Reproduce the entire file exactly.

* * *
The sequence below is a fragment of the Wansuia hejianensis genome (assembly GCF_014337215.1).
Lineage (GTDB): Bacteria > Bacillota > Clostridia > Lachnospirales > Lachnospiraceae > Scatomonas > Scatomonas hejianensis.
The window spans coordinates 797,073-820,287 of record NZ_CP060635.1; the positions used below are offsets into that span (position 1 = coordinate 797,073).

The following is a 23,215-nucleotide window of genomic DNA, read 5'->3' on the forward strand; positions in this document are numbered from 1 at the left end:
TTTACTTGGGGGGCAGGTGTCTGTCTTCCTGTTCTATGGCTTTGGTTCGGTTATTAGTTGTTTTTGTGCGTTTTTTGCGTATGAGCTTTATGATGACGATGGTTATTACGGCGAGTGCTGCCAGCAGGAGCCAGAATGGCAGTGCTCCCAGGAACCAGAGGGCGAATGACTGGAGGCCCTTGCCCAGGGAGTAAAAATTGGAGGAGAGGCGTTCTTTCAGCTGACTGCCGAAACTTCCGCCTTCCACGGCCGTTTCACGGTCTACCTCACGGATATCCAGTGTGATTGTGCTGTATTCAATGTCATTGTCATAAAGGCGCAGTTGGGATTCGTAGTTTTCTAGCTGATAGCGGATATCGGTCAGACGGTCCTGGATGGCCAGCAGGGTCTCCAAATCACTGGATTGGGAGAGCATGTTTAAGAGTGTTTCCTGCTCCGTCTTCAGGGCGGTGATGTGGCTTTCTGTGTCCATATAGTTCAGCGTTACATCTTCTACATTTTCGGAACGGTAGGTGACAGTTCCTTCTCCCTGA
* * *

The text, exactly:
The sequence below is a fragment of the Wansuia hejianensis genome (assembly GCF_014337215.1).
Lineage (GTDB): Bacteria > Bacillota > Clostridia > Lachnospirales > Lachnospiraceae > Scatomonas > Scatomonas hejianensis.
The window spans coordinates 797,073-820,287 of record NZ_CP060635.1; the positions used below are offsets into that span (position 1 = coordinate 797,073).

The following is a 23,215-nucleotide window of genomic DNA, read 5'->3' on the forward strand; positions in this document are numbered from 1 at the left end:
TTTACTTGGGGGGCAGGTGTCTGTCTTCCTGTTCTATGGCTTTGGTTCGGTTATTAGTTGTTTTTGTGCGTTTTTTGCGTATGAGCTTTATGATGACGATGGTTATTACGGCGAGTGCTGCCAGCAGGAGCCAGAATGGCAGTGCTCCCAGGAACCAGAGGGCGAATGACTGGAGGCCCTTGCCCAGGGAGTAAAAATTGGAGGAGAGGCGTTCTTTCAGCTGACTGCCGAAACTTCCGCCTTCCACGGCCGTTTCACGGTCTACCTCACGGATATCCAGTGTGATTGTGCTGTATTCAATGTCATTGTCATAAAGGCGCAGTTGGGATTCGTAGTTTTCTAGCTGATAGCGGATATCGGTCAGACGGTCCTGGATGGCCAGCAGGGTCTCCAAATCACTGGATTGGGAGAGCATGTTTAAGAGTGTTTCCTGCTCCGTCTTCAGGGCGGTGATGTGGCTTTCTGTGTCCATATAGTTCAGCGTTACATCTTCTACATTTTCGGAACGGTAGGTGACAGTTCCTTCTCCCTGA